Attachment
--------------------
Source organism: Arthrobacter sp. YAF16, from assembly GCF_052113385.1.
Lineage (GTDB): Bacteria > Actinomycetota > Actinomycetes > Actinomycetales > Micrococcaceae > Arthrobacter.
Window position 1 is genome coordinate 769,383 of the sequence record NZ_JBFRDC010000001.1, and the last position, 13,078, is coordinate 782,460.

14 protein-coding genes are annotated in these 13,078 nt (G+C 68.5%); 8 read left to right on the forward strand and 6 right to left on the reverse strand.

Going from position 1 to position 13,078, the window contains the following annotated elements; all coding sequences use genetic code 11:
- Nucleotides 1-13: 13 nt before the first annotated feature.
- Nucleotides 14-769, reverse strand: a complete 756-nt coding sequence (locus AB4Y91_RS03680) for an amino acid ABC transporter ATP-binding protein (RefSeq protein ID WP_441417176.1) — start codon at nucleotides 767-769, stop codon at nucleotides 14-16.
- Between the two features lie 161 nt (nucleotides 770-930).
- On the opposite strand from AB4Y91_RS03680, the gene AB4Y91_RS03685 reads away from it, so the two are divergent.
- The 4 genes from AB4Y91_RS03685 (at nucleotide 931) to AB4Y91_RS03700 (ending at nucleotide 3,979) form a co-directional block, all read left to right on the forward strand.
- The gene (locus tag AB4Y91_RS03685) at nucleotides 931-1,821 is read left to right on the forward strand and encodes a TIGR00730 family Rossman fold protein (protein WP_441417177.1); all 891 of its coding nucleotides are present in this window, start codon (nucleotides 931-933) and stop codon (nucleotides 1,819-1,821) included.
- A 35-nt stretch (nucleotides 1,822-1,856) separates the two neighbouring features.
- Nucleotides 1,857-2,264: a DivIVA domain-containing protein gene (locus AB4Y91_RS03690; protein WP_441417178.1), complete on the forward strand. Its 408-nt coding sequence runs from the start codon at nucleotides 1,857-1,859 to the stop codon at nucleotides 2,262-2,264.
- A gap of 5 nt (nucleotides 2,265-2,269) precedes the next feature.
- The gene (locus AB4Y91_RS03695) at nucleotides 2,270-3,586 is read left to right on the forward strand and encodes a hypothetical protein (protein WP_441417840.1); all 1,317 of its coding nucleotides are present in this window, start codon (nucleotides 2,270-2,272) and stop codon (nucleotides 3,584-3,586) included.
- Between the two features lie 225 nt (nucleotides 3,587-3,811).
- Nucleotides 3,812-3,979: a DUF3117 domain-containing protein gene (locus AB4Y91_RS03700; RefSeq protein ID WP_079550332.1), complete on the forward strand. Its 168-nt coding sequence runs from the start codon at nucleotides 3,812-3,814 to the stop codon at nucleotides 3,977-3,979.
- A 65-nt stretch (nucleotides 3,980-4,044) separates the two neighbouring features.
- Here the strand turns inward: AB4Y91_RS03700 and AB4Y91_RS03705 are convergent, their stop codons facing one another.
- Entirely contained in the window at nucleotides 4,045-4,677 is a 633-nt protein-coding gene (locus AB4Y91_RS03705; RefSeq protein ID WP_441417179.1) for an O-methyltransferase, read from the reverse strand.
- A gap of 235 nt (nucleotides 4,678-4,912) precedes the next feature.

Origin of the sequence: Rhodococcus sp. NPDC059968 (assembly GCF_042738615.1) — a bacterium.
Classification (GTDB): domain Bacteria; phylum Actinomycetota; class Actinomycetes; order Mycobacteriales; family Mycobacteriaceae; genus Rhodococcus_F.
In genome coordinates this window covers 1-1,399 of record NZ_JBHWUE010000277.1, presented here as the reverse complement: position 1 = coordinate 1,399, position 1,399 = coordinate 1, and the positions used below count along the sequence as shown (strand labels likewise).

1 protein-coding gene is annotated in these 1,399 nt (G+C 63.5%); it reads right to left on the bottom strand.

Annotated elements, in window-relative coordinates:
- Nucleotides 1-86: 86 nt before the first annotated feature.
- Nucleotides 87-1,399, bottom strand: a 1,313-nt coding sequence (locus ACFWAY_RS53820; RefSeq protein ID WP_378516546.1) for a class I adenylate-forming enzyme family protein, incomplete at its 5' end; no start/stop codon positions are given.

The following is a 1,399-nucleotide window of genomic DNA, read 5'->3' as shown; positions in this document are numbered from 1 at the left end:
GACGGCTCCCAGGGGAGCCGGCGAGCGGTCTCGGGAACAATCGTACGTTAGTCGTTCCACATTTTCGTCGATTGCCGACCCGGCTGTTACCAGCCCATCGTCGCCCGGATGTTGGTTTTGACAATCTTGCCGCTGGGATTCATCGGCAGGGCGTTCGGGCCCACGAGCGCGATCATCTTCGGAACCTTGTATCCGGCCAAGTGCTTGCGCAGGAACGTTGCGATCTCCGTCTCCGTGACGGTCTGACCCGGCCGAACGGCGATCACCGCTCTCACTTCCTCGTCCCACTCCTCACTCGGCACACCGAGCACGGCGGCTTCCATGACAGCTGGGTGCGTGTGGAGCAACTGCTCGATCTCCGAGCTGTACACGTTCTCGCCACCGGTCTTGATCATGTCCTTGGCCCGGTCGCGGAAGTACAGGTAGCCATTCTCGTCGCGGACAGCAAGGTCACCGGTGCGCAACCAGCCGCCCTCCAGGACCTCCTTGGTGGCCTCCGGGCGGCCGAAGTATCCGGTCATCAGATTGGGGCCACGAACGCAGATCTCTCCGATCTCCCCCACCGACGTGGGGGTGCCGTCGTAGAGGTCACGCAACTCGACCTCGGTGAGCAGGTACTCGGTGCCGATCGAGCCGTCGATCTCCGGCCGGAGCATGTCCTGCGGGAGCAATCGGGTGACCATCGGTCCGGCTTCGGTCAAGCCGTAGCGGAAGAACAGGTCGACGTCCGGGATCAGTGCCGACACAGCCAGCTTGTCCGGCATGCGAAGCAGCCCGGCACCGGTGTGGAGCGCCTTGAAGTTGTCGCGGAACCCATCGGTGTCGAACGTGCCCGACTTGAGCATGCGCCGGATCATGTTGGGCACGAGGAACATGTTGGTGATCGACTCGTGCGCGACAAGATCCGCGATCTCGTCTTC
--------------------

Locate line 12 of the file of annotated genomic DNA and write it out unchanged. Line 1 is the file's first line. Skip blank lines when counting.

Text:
- A 35-nt stretch (nucleotides 1,822-1,856) separates the two neighbouring features.